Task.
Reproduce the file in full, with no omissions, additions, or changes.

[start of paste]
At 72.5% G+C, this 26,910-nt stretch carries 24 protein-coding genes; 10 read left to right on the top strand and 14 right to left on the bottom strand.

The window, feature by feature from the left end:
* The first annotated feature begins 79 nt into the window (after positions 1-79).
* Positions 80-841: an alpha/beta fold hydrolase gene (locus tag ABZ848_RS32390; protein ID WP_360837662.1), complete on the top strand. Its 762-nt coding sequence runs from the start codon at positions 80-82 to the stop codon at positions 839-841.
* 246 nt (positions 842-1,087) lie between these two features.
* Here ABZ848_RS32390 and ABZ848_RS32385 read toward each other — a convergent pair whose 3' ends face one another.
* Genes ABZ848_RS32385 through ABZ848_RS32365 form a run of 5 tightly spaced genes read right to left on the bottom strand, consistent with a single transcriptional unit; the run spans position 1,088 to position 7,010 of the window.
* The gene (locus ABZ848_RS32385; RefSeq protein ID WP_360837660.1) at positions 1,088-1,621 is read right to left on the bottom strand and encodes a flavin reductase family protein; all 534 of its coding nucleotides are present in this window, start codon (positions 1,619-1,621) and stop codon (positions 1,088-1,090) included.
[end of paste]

At 72.5% G+C, this 26,910-nt stretch carries 24 protein-coding genes; 10 read left to right on the top strand and 14 right to left on the bottom strand.

The window, feature by feature from the left end:
* The first annotated feature begins 79 nt into the window (after positions 1-79).
* Positions 80-841: an alpha/beta fold hydrolase gene (locus tag ABZ848_RS32390; protein ID WP_360837662.1), complete on the top strand. Its 762-nt coding sequence runs from the start codon at positions 80-82 to the stop codon at positions 839-841.
* 246 nt (positions 842-1,087) lie between these two features.
* Here ABZ848_RS32390 and ABZ848_RS32385 read toward each other — a convergent pair whose 3' ends face one another.
* Genes ABZ848_RS32385 through ABZ848_RS32365 form a run of 5 tightly spaced genes read right to left on the bottom strand, consistent with a single transcriptional unit; the run spans position 1,088 to position 7,010 of the window.
* The gene (locus ABZ848_RS32385; RefSeq protein ID WP_360837660.1) at positions 1,088-1,621 is read right to left on the bottom strand and encodes a flavin reductase family protein; all 534 of its coding nucleotides are present in this window, start codon (positions 1,619-1,621) and stop codon (positions 1,088-1,090) included.